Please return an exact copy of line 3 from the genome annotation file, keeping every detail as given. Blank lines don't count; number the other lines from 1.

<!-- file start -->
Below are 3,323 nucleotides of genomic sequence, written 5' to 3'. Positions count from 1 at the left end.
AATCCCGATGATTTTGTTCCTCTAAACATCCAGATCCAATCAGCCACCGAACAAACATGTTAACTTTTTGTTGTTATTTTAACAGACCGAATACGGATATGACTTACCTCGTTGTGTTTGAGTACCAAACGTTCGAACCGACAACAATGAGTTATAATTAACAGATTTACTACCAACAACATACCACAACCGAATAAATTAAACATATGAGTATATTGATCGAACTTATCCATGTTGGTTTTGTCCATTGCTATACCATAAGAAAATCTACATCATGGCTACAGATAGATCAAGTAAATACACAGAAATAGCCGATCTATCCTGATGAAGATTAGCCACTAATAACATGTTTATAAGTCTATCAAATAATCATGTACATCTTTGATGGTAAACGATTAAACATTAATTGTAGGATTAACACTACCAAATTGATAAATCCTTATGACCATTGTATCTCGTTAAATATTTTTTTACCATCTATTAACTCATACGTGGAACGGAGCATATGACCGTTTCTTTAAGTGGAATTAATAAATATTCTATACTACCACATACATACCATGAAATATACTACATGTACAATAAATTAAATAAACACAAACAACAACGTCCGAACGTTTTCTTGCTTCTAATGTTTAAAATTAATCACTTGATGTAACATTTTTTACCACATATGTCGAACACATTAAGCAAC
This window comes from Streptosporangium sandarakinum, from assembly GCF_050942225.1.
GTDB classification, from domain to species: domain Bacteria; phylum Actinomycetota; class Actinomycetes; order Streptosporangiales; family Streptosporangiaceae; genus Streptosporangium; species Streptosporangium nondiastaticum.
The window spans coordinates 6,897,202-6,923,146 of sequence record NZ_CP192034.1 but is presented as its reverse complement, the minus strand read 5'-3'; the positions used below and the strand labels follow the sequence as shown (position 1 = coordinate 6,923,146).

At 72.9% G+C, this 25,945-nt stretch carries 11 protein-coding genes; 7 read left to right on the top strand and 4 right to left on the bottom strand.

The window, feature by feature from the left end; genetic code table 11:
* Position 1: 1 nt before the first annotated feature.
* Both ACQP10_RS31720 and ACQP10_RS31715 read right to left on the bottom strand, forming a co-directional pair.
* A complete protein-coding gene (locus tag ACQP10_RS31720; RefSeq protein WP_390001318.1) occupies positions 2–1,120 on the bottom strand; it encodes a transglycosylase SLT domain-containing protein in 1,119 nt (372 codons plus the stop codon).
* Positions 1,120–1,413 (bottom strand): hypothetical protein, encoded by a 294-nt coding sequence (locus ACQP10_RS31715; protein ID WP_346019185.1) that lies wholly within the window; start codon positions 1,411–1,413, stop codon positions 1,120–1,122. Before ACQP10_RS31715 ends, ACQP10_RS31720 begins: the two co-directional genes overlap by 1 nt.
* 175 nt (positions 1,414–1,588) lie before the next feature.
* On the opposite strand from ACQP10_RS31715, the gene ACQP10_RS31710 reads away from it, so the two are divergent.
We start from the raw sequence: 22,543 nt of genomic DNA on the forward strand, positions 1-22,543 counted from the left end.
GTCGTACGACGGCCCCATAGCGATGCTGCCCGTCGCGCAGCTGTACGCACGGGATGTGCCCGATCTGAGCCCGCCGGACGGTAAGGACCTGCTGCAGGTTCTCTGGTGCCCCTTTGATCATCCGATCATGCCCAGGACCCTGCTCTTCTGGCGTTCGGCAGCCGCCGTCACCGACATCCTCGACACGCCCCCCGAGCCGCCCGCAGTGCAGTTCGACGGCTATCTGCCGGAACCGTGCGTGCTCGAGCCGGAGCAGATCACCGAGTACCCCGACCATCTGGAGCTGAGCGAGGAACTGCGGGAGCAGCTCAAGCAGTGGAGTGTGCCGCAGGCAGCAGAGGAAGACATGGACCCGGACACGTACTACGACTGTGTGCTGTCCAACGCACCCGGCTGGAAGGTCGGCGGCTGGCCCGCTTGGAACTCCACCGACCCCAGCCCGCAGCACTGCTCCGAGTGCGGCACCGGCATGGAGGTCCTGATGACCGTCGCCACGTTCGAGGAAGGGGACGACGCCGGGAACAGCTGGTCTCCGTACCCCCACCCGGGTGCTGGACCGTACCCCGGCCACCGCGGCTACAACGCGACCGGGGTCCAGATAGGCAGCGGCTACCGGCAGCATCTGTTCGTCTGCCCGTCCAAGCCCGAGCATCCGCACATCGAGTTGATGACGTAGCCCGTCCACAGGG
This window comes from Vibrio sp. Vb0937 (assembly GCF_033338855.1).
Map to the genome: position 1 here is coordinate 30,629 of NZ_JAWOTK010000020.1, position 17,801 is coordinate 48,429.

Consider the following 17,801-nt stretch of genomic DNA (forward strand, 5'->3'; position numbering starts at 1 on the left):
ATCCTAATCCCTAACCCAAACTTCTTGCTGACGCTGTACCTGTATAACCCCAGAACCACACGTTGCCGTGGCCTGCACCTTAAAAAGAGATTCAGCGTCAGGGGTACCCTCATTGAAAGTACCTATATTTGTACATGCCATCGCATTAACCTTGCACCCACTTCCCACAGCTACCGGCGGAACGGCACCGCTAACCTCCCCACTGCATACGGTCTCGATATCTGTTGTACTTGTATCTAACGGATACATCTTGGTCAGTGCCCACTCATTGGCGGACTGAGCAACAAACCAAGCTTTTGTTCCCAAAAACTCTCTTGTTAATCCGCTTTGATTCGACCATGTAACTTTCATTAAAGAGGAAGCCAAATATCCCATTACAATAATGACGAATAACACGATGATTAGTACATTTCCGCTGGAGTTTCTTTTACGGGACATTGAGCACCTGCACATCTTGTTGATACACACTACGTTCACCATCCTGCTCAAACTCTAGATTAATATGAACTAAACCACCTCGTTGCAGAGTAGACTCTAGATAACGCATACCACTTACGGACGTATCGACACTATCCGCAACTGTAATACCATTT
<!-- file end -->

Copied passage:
This window comes from Streptosporangium sandarakinum, from assembly GCF_050942225.1.